In January 2005 plaintiffs Kenichi Morishita, Koreyoshi Takahashi, and Masanobu Mizuno filed a case in the Yokohama District Court against JT seeking ¥30 million in damages for smoking related illness. Morishita died of pneumonia while the case was being fought, and JT used the same argument as in the 1998–2005 Tokyo case, that smokers were free to quit any time and that cancer and other illnesses had multiple causes.
On 20 January 2010 the court clearly ruled that there was a link between smoking and lung cancer and respiratory illnesses, and said that smoking may be addictive. However, the court rejected the demand for damages, and said that the plaintiffs had smoked of their own free will and that there was no proof that smoking had directly caused their sicknesses.
JTI runs a series of posters designed to educate smokers about smoking etiquette. They can be seen widely around Japan, especially located near train stations. Poster gallery
In 2008, Japan Tobacco had health issues involving their company: Contaminated gyoza dumplings made by a Chinese company's factory in China, which sold its products to JT, poisoned ten people, including a five-year-old girl. Thousands of other Japanese people were going to the hospital because of stomach issues as well. A number of dumplings were found containing dichlorvos and methamidophos from pesticide. The health minister of Japan said the contamination at the Chinese factory was possibly intentional, and the police are investigating for an attempted homicide. The dumplings were from China, but Japan Tobacco has said it does not plan to cease its manufacturing in China. Frozen food sales went down by 60% for the business since this health scare. Japan Tobacco's stock price fell 7.1% after they were forced to recall their products, and the company also lost a $500 million merger deal with Nissin Foods because of this incident.
Japan Tobacco Inc, through its international operating divisions JT International S.A. and JT International Holding BV, signed a Cooperation Agreement with the European Commission in 2007 to combat the illicit trade in cigarettes under Article 9 of which the company agreed to "pro-actively disclose" to the European Commission's Anti-Fraud Office (Office Europeen de Lutte Antifraude - OLAF) "...all material information coming into (its) possession after the Execution Date relating to potentially Illegal Product." The Agreement defines "Illegal Product" as Contraband or Counterfeit Cigarettes. Both Japan Tobacco Inc and JT International S.A. claim to adhere to a "zero-tolerance approach" to illicit trade.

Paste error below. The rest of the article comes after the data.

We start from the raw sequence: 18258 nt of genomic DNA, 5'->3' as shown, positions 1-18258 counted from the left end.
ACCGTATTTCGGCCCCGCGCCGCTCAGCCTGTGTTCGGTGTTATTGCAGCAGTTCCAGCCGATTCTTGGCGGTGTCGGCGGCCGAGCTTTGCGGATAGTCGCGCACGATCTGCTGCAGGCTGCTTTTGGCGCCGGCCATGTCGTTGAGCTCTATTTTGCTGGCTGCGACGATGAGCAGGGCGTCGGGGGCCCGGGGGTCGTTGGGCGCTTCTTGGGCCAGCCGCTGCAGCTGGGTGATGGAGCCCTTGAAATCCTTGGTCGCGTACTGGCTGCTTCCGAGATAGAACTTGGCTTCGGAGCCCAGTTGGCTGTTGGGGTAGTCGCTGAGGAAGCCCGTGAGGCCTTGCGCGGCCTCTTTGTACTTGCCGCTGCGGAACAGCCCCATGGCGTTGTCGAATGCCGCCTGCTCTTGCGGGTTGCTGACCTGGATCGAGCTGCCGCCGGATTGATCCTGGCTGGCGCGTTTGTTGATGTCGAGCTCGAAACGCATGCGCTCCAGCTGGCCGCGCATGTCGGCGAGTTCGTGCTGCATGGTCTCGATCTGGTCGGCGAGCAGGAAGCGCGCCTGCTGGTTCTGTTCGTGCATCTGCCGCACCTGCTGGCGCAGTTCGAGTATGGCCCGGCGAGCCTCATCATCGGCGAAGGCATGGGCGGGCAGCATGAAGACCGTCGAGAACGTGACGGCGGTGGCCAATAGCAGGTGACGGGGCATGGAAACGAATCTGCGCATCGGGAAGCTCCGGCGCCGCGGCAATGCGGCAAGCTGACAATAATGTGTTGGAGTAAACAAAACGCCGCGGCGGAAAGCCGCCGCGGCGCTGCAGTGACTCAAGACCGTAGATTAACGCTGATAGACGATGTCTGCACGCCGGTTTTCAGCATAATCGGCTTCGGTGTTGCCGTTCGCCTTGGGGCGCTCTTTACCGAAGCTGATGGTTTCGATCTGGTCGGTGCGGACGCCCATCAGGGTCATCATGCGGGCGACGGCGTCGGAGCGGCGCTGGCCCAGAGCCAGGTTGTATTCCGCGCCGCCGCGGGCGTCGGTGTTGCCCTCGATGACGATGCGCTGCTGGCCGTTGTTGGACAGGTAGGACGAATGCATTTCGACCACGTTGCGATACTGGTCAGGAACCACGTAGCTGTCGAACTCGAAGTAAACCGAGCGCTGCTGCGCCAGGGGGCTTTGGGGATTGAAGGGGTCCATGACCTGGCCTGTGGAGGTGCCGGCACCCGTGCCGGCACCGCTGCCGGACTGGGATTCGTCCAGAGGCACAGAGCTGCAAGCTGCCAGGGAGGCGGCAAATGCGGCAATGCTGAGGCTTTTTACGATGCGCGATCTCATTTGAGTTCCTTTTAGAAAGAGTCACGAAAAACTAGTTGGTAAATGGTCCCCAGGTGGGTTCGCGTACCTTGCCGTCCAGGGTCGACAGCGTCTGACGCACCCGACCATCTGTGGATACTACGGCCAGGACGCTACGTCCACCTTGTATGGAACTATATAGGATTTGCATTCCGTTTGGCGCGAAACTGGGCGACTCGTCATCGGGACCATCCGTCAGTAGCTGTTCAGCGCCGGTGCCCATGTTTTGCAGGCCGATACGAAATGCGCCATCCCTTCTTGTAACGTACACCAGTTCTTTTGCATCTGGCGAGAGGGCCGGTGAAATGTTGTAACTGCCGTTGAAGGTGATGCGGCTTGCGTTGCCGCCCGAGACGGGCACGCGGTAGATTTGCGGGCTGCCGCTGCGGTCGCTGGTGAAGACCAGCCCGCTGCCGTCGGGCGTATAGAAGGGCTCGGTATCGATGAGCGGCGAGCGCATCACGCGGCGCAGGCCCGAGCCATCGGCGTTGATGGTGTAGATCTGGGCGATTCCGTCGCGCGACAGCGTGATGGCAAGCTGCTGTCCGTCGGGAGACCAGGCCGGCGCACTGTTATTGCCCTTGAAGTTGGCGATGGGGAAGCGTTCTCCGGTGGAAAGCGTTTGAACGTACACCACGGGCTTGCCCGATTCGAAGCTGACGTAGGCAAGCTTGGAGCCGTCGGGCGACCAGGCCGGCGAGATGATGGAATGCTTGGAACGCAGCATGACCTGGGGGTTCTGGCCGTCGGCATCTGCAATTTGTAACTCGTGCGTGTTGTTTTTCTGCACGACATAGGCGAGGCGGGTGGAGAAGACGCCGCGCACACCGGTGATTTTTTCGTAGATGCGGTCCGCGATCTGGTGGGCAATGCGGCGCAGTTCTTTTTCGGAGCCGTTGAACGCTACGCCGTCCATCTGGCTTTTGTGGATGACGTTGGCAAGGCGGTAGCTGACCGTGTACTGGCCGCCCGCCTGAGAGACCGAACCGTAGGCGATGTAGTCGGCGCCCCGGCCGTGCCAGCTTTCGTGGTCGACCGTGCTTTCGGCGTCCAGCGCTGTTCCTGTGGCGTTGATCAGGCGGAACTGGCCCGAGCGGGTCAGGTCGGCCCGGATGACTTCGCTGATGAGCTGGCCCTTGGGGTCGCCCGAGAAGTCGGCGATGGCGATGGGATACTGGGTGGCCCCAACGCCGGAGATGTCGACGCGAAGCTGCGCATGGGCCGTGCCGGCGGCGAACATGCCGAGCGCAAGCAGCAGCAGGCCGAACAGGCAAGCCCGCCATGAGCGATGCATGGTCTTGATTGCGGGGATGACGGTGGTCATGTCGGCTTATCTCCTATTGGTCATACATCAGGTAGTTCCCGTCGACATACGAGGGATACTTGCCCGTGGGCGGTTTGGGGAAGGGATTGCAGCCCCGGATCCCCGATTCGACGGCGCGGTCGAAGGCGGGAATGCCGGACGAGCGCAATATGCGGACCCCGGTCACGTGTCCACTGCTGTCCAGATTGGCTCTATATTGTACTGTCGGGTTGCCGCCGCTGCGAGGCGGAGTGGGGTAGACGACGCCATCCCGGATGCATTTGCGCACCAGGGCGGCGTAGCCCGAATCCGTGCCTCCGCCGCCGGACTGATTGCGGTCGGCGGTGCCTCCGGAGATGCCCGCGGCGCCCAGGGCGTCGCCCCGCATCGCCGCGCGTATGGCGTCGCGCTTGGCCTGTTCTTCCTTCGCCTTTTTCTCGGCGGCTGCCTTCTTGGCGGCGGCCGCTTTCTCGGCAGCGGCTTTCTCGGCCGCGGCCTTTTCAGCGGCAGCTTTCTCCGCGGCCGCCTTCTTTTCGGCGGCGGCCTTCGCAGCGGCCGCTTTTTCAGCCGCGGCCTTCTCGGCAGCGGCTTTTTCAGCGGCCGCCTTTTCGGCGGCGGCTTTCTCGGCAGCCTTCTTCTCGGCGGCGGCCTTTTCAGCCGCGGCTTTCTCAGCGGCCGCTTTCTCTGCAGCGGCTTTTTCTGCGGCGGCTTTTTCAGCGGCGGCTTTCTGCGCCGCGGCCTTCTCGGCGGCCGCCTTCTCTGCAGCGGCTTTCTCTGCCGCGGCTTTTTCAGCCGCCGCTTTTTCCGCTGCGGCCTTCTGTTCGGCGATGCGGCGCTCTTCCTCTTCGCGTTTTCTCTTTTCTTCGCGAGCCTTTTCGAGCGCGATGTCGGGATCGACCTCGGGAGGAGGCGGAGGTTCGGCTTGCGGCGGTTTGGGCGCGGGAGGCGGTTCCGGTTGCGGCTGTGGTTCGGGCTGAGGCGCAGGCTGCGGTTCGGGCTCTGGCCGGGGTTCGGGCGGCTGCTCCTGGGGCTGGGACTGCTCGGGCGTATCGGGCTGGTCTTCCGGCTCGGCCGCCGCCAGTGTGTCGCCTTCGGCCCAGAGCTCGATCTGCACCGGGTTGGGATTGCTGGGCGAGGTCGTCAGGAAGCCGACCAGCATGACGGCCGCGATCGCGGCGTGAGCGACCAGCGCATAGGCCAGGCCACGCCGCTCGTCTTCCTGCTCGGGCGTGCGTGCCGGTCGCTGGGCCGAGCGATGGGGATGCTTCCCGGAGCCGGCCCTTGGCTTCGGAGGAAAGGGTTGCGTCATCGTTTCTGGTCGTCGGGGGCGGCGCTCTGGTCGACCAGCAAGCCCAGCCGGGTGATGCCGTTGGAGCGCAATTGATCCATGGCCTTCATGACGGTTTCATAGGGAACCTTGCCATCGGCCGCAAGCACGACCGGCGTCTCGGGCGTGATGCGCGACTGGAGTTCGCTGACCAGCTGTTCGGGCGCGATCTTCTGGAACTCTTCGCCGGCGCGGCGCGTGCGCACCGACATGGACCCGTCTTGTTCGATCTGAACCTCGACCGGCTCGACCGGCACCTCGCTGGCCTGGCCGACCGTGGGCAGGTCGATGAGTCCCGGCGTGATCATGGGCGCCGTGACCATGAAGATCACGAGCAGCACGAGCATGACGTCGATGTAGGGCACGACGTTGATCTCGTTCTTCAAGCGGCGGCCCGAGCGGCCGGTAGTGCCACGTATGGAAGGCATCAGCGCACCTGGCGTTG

JT International S.A. and several of its distributors, including Megapolis in Russia and IBCS Trading in Cyprus, however, have been implicated as recently as 2011 in widespread smuggling to include selling cigarettes to a buyer in Syria subject to EU, Swiss, and US Sanctions and diverting cigarettes from Russia into the European Union and smuggling Winston and other popular cigarette brands into Iran. A JT International S.A. executive told the Wall Street Journal in August 2012 that the firm had continued to ship cigarettes to Syria until as recently as February 2012, almost a full year after the imposition of EU and US sanctions. The Journal cited Syrian dissident sources who claimed that the government of Syrian President Bashar al-Assad uses cigarettes as payment for the irregular military forces and militias, known as the shabeeha, who have had a central role in its violent crackdown.
Company documents show that in 2010 the head of the JT International SA security office - who performed a similar function at the former Gallaher Group PLC - sought to destroy evidence linking up to 13 company officers to smugglers in the Balkans region; a parallel effort was then being run by company management to hack into the emails of company anti-smuggling investigators, competitors, and law enforcement.
The firm also announced in 2011 that it had purchased the largest cigarette producer in Sudan and South Sudan as part of an effort to expand sales in the war-torn region, which has emerged as an entrepot for cigarette smuggling.